Zimbabwean president Robert Mugabe has congratulated Zambians on their just-ended elections saying peaceful power transferas opposed to the western bombardment as witnessed in Libya was the only way to build peace in Africa.
He congratulated Dr Guy Scott on his ascension to the office of vice president of Zambia saying there was nothing odd in the development.
The President told delegates in Malawi as he addressed the Comesa Summit plenary Friday that at Independence in 1980, Zimbabwe had five whites in Cabinet – four from the Rhodesian Front of Ian Smith and an independent, the then agriculture minister Dennis Norman.
“We have had demonstrations of peaceful elections, the most recent one being in Zambia, that is the only way you can build peace, and that is the way to go,” the President said as he decried the Nato bombardment in Libya that has claimed thousands of innocent lives.
“To my brother who has been sitting next to me,” referring to Dr Scott: “Marondera where you were in school, the NDP formed in 1960, two years of life before it was banned by Ian Smith. We want to congratulate him for being elected, I think he will be the first white vice president,” the President said to applause from delegates.
“When we had our independence in 1980, we had five whites, four from Ian Smith, the other an independent. Dennis Norman, I think you know him, he was non-political but the others were political.
“We had them in the Cabinet for a start, so it shouldn’t surprise at all, you having been born here but of course Ian Smith and others.
“Well he is dead now and I hope God is resting him in heaven,” President Mugabe said bringing the auditorium down in mirth.
When Dr Scott was appointed Zambia’s vice president, some sections of the right wing media claimed the move was likely to estrange Lusaka from Harare.
They claimed that President Mugabe and his Government were anti-white, a perception the Western media peddled in a bid to brand land reform a racist clampdown on white farmers.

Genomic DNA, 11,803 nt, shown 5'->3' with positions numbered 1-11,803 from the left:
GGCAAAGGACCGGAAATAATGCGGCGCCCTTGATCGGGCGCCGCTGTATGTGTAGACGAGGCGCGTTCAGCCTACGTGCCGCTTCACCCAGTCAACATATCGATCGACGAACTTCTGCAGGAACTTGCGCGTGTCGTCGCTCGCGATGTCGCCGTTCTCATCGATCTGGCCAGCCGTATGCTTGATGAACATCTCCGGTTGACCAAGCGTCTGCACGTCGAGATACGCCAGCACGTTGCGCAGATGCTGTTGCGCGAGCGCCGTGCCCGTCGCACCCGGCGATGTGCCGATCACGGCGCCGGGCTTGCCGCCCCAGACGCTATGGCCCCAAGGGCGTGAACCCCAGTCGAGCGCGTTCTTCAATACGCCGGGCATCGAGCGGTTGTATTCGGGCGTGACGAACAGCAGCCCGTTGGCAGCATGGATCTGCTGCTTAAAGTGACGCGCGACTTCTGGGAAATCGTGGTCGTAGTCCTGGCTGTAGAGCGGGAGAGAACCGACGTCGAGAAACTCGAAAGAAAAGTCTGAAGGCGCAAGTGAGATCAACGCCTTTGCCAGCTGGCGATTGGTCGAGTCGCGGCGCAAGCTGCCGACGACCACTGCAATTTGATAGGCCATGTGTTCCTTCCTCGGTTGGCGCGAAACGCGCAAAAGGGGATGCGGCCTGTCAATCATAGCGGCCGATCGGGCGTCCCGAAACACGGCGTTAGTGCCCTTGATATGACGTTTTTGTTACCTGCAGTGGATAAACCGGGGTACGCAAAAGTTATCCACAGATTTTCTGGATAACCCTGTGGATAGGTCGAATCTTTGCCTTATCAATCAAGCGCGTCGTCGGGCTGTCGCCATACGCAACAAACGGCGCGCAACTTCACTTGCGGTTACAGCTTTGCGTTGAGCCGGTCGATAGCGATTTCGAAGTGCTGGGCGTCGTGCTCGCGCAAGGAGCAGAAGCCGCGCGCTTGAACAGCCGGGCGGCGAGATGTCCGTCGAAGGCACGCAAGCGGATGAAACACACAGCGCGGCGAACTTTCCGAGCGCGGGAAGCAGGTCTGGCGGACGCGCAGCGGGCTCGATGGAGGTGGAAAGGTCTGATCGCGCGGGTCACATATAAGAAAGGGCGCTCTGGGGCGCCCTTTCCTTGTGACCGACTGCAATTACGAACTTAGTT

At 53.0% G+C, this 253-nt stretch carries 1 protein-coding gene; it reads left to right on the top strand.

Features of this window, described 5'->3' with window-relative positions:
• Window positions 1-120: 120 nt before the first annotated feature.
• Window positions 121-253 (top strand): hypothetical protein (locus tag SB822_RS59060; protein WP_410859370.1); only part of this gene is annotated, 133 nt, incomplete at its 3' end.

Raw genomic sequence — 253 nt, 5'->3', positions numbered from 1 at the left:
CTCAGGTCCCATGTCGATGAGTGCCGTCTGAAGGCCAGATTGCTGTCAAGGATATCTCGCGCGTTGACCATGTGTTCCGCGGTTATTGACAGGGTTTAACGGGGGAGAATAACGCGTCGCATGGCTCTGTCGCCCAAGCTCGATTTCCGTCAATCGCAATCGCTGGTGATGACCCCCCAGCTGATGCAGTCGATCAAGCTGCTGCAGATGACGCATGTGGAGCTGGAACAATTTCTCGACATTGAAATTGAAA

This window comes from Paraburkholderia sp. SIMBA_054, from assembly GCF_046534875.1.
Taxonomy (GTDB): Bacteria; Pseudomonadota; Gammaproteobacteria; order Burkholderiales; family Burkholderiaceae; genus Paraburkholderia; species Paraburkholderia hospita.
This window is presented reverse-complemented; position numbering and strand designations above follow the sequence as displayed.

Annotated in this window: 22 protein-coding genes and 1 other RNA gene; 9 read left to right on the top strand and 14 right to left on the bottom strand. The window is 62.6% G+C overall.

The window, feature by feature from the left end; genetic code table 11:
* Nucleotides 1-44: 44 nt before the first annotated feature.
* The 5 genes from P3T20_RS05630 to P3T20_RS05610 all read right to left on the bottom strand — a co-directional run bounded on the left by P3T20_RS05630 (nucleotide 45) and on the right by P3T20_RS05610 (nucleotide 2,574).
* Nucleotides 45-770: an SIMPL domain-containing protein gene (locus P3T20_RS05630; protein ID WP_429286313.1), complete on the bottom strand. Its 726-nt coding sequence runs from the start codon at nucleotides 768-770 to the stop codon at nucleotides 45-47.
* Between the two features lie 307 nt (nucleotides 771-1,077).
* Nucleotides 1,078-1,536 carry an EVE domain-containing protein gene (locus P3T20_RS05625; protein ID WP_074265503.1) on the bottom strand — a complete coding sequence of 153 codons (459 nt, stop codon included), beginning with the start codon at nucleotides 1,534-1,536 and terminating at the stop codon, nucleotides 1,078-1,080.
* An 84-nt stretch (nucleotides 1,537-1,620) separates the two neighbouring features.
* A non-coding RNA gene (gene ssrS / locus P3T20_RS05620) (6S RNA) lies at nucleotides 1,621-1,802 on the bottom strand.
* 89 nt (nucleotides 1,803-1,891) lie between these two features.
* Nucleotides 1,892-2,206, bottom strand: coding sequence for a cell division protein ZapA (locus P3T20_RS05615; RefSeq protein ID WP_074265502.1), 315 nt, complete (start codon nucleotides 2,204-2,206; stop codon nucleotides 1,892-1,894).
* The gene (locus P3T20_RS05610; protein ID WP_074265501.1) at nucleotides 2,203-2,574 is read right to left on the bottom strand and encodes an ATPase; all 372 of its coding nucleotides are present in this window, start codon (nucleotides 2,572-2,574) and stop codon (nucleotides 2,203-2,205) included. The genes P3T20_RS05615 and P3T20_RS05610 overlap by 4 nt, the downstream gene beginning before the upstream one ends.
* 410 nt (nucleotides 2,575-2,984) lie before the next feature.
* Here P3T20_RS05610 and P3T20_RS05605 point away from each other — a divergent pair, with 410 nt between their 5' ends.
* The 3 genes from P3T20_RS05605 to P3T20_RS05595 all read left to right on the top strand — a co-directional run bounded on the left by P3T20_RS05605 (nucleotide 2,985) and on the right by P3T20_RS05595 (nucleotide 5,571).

On his part, Dr Scott told the gathering that his party’s name, the Patriotic Front and the clenched fist symbol, were all inspired by and derived from Zanu-PF.
“As you are aware Zambia held its tripartite elections, I can’t stop talking about this, on the 20th, of September 2011 in which the then opposition party, the Patriotic Front, to quote the phrase I stole from His Excellency President Robert Mugabe, he gave me permission to use it this morning, and it worked, the Patriotic Front emerged victorious under the leadership of Mr Michael Chilufya Sata,” Dr
Scott said expressing surprise that the Western world seemed surprised that an African country could organise such a simple thing as a peaceful election.
He then told delegates that he and President Mugabe had come a long way.
“Maybe I could be allowed a little insertion here. We both worked out today that we were both members of the National Democratic Party, in his case 52 years ago, in my case 51 years ago. We were both members of the National Democratic Party in Southern Rhodesia.
“In this case that was 51 years ago. That (the NDP) was the parent of Zimbabwe’s nationalist movement, many, many years ago, that is how we know each other,” Dr Scott said
Dr Scott was named vice president when new president Michael Sata announced his 19-member cabinet last month.
Born in 1944 in Livingstone, Zambia, Dr Scott was educated in Zambia and the then Southern Rhodesia (now Zimbabwe).
His late father, an ally of Zambia’s nationalists founded the African Mail, which is now the Zambia Daily Mail. He studied economics at Cambridge University and holds a PhD in cognitive science from the University of Sussex in England.
Scott joined active politics in 1990 when he joined the Movement for Multiparty Democracy. At its first convention, the MMD elected him chairperson of the agriculture committee.